Philodendron Is Dying
Philodendrons are tropical plants native to Central and South America and are extremely popular among houseplant enthusiasts. This large family of plants contains over 450 different varieties, all with stunning foliage. Philodendrons are also popular houseplants for being easy and adaptable to many environments.
Philodendrons prefer bright indirect sunlight but will tolerate brief periods of shade. These plants grow under forest canopies and are used to receiving dappled, partial sunlight. You should keep your philodendron’s soil moist and never soggy. Many species of philodendrons are able to tolerate brief periods of dryness. Allow the soil to partially dry out between waterings in order to reduce the chance of root rot. The soil should also be well aerated and able to drain excess water. High humidity will keep your philodendron’s foliage looking its best.
To ensure optimal health, you should fertilize these plants regularly throughout the spring and summer growing season. Even seasoned gardeners have issues with things like malnourishment, disease, and pests. The information below can help you work through some of these common problems when growing your philodendron.
Philodendron Leaves Turning Yellow
Often when philodendron leaves turn yellow, the plant is suffering from fungal Rhizoctonia sp. infection, or, what is commonly referred to as “root rot”. The affected philodendron will often show signs of decline in the lower leaves first. Plants with root rot will typically need to be repotted in fresh, well-draining potting soil. Use a clean pot and sterile potting mix for transplanting. Avoid overwatering in the future as this is one of the main causes of root rot.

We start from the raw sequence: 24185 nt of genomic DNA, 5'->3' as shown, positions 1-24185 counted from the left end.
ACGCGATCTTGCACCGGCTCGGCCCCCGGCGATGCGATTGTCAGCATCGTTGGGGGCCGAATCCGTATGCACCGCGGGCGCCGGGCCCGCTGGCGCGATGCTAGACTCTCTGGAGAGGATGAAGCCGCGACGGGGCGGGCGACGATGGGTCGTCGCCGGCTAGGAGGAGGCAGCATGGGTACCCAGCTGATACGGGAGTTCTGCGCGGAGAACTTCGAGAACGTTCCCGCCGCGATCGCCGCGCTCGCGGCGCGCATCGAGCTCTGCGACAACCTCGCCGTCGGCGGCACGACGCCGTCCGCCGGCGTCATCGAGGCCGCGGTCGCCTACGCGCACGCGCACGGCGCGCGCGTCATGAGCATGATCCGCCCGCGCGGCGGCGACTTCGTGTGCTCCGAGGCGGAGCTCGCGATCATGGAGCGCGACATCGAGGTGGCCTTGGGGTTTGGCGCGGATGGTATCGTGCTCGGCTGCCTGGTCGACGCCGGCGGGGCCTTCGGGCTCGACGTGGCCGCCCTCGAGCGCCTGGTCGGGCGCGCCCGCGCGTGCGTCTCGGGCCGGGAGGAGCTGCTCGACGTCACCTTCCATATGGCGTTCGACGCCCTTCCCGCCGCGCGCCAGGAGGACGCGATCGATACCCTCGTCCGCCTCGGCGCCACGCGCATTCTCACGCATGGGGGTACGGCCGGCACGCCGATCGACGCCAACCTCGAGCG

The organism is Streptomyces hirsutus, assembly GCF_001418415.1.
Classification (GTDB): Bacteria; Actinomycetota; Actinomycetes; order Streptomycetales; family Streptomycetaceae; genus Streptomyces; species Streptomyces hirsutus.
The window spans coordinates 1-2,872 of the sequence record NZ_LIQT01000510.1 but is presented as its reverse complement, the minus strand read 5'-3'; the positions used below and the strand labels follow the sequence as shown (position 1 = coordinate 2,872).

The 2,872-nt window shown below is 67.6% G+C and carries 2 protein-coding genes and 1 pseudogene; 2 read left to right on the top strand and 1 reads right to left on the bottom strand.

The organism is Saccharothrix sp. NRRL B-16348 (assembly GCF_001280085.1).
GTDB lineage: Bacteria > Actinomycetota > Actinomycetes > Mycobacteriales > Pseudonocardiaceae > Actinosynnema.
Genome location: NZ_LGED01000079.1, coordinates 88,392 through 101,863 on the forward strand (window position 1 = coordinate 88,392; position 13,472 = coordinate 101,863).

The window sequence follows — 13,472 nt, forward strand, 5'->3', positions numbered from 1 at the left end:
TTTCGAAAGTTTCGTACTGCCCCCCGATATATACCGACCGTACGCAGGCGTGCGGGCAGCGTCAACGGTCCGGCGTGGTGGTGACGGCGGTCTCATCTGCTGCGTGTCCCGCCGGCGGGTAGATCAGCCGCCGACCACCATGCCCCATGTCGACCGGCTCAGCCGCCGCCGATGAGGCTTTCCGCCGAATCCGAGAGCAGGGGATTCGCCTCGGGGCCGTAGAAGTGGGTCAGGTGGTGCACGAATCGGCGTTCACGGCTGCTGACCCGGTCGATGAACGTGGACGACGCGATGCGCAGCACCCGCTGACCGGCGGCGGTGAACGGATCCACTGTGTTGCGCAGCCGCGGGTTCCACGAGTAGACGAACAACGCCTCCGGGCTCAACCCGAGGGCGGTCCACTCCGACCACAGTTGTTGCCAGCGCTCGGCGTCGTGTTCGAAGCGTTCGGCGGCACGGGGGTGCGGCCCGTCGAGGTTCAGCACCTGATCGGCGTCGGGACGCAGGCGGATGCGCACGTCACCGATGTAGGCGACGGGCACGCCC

Make sure that you are following the instructions on fertilizer packages. Over-fertilization can occasionally cause leaves to turn yellow too. This can show up all over the plant, unlike root rot, which typically shows up on the bottom leaves first.
Philodendrons are susceptible to a number of different pests. Scale and mealybugs are generally caused by too much moisture, whereas spider mites are caused by low humidity levels and dryness. Fungus gnats can show up when potting soil remains soggy for too long. Make sure that the soil is well aerated and able to drain excess water.
Another tip for reducing the number of pests is to keep foliage clean. Use a microfiber cloth or glove to wipe off dust from your plant’s leaves. A dual benefit of dusting leaves is that the plant will be better able to photosynthesize. Use an insecticidal soap in cases of large infestations.
Philodendron plants are susceptible to a few different plant diseases. These include bacterial leaf spot disease and bacterial blight. The most common causes are from poor or improper care. Things that may stress your plant and cause disease are poor drainage, lack of sunlight, temperature extremes, and too many nutrients from overfertilizing.
Ensure that your philodendron is in an area with good airflow. This will cut back on excess moisture in the potting medium. Don’t let water sit on the leaves for too long since this can lead to fungal infection. Treat plants with a fungicide as needed, and make sure to quarantine infected plants until they heal.
Philodendron Not Blooming
Philodendrons are grown for their foliage and rarely bloom indoors.
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